Yesterday, I reported that the Twitter account tracking the Ghislaine Maxwell trial had been nuked by Twitter, which claimed it had somehow manipulated engagement, a claim the account owner insisted was untrue. This tweet about summed up how many felt about the situation:
Maxwell trial tracker did not kill itself pic.twitter.com/lHj5e4jALU
— Greg Capital (@phoenixvalue) December 8, 2021
Then, following public outcry, the account was reinstated. Later in the day on the 8th, following a severe amount of public outcry, the account owner tweeted “I’m back again…. And then if I go down… I’ll be back again …”
Well, it’s down again. If you try to find the account, Twitter just says “this account was suspended.”
It appears that, after dabbling in being reasonable and not suspending accounts that follow its rules and provide valuable information, Twitter decided to go back to the path of censorship and slap the account with another ban.
It is not clear, however, why. The account owner insists that the account did not violate any Twitter policies and, if the account was briefly unsuspended, that’s likely true. So, the question is what’s really going on.
One article on ZeroHedge provides a bit outlandish, but still reasonable and possible, if not probable, answer: the account might have exposed the FBI. Here’s what that article claims:
During Special Agent Mcguire’s testimony [during the Ghislaine trial], she touched upon other contents of Epstein’s townhouse that were recovered by the FBI in 2019. These items included photographs, CDs, and hard drives that were found in the office of Epstein’s Manhattan residence. According to the TrialTracker account, Mcguire’s testimony verified that the hard drives seized in 2019 already had FBI evidence tags placed on them. This report suggests that the evidence seized from Epstein’s townhouse in 2019 had already been in possession of the FBI before being returned to the sexual predator.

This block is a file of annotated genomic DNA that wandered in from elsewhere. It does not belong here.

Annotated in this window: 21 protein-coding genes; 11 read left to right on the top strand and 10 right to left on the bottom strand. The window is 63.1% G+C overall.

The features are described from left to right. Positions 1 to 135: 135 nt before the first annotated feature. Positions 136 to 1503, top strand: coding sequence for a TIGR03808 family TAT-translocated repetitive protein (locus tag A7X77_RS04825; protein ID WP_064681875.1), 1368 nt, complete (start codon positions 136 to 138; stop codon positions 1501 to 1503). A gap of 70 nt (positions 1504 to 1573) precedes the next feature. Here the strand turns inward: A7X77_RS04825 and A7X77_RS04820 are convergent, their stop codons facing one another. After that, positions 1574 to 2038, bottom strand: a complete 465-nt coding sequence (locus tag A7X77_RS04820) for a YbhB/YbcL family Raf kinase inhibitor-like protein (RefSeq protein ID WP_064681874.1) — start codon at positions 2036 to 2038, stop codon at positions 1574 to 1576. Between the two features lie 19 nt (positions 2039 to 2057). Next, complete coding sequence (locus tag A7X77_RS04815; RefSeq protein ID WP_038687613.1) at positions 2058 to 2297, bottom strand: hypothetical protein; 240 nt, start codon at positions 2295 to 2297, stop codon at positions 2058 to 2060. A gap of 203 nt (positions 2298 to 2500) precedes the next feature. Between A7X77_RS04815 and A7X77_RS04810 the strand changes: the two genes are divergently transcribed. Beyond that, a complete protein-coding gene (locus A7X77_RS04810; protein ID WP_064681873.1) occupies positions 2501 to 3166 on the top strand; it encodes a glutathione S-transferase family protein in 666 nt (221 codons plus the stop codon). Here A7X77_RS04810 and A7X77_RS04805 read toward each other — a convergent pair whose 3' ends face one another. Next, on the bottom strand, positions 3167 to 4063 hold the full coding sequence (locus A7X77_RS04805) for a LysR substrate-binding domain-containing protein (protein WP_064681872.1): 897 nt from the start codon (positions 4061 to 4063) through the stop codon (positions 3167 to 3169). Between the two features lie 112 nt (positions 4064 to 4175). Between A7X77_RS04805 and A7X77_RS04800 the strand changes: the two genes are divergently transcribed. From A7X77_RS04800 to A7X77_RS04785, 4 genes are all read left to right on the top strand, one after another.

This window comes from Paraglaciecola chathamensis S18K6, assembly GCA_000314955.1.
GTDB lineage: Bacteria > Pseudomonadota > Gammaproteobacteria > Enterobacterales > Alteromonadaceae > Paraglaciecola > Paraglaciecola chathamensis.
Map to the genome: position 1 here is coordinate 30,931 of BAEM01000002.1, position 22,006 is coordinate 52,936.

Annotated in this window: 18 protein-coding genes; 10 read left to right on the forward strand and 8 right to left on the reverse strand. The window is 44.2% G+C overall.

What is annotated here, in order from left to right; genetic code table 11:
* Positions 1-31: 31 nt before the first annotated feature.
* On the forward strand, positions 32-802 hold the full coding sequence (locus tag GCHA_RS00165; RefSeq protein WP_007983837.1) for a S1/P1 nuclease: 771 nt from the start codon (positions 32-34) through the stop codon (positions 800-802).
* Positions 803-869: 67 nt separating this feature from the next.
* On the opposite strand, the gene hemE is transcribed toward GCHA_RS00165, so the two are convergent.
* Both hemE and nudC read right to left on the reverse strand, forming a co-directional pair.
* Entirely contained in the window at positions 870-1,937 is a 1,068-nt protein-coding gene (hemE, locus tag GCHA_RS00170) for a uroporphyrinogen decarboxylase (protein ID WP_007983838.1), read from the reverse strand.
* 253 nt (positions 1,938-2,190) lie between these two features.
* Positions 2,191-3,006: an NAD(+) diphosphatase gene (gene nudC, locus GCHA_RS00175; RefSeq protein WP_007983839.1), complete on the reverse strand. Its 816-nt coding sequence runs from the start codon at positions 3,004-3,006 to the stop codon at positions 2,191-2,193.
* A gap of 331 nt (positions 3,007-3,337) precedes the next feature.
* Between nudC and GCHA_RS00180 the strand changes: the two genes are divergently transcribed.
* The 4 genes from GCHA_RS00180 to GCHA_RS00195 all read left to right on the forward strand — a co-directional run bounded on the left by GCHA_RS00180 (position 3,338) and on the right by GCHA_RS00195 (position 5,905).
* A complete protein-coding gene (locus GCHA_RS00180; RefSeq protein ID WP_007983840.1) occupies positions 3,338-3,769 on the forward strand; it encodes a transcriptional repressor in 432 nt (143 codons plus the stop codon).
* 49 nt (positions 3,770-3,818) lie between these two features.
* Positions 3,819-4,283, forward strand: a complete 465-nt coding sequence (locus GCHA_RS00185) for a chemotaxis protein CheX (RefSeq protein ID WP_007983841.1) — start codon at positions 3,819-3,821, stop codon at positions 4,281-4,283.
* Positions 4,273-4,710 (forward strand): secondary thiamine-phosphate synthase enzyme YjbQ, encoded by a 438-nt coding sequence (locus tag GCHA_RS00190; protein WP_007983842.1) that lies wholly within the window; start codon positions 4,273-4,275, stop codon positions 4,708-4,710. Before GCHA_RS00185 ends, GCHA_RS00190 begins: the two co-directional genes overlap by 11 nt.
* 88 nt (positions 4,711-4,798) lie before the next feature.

[…]Though the inclusion of Mcguire’s testimony is essentially hearsay from the TrackerTrial account, it’s worth noting that Twitter did not publicly cite those tweets as the basis for its suspension. If those tweets could have been proven to be inaccurate, then it would have given the company a clear justification for the ban. Curiously, upon review of account that has been allowed to re-emerged under the username Trial_Tracker there is a notable omission. The tweets concerning evidence discussed by Special Agent Mcguire are not present in the new account, despite screen captures that show them on the original account which has stayed banned. Though the new Trial_Tracker account does still include an article from the owner conveying that same information via a Substack account, the tweets reporting that testimony have been deleted.
That theory is a bit out there, but could be possible. Few other reasons have been provided, especially given that Twitter’s claim the account was manipulating engagement probably isn’t true and that the account was reinstated. The account owner has this to say about it in a Substack post:
Today we aggregated all of our tweets from the past few days to try to understand why we were banned. We don’t understand which tweet caused us to get banned or what we did. This is the only thing we have heard from Twitter.
We will be sending these aggregated tweets directly to the Twitter support team in an attempt to understand what we did wrong. We urge all or our dedicated readers to do the same in an attempt to reinstate our profile and platform. You can contact Twitter here ([email protected]).
Another post adds this:
As an update to all dedicated followers. We are still banned from Twitter. I am guessing this is an indefinite ban. It is likely we never return. In the slim chance we return I am guessing it is after the Ghislaine Maxwell trial.
So, in short, it’s unclear why the account was resuspended and the only real theory, other than that Twitter is just censoring accounts that expose elite malfeasance, has to do with the FBI story.
This story syndicated with permission from Will – Trending Politics